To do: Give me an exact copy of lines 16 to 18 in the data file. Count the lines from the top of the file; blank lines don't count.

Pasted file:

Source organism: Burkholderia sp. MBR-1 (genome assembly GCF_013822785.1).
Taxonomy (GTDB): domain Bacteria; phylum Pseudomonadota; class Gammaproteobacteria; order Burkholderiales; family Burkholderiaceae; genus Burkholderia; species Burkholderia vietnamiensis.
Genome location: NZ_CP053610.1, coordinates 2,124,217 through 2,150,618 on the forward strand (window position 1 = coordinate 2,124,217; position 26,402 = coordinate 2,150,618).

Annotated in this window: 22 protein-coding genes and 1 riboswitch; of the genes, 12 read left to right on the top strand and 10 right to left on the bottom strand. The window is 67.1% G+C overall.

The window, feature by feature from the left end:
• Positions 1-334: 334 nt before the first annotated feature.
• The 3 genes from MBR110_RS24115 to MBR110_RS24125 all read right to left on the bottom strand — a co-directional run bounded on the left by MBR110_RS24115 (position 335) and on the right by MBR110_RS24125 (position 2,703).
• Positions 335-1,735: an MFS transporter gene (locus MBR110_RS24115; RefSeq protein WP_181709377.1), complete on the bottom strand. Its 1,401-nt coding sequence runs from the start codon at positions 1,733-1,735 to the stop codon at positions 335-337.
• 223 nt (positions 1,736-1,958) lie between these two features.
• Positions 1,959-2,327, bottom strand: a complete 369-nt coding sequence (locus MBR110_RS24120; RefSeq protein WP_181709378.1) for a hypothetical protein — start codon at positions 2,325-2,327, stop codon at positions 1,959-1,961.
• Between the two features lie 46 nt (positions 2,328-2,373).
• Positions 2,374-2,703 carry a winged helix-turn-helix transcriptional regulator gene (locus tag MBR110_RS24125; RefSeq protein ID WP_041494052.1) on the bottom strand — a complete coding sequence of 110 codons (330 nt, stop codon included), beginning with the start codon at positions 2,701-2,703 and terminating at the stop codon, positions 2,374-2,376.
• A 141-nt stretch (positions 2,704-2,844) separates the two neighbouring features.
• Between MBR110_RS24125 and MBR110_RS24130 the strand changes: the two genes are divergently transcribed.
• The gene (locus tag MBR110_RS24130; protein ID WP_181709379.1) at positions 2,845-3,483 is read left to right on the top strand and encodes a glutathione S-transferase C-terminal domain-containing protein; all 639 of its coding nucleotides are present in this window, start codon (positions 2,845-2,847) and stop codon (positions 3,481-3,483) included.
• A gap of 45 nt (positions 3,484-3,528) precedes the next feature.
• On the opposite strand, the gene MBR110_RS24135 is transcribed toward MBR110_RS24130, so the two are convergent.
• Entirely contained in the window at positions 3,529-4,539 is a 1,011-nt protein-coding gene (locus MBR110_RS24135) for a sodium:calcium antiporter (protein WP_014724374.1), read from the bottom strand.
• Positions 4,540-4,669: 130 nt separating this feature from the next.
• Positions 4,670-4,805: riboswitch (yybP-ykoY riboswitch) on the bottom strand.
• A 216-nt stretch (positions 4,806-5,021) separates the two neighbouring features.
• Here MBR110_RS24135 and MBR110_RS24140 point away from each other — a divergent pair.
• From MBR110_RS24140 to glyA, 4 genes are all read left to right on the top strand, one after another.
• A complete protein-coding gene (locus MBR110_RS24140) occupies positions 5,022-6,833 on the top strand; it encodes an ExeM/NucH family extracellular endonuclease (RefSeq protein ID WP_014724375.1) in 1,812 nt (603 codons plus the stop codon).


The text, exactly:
• A gap of 45 nt (positions 3,484-3,528) precedes the next feature.
• On the opposite strand, the gene MBR110_RS24135 is transcribed toward MBR110_RS24130, so the two are convergent.
• Entirely contained in the window at positions 3,529-4,539 is a 1,011-nt protein-coding gene (locus MBR110_RS24135) for a sodium:calcium antiporter (protein WP_014724374.1), read from the bottom strand.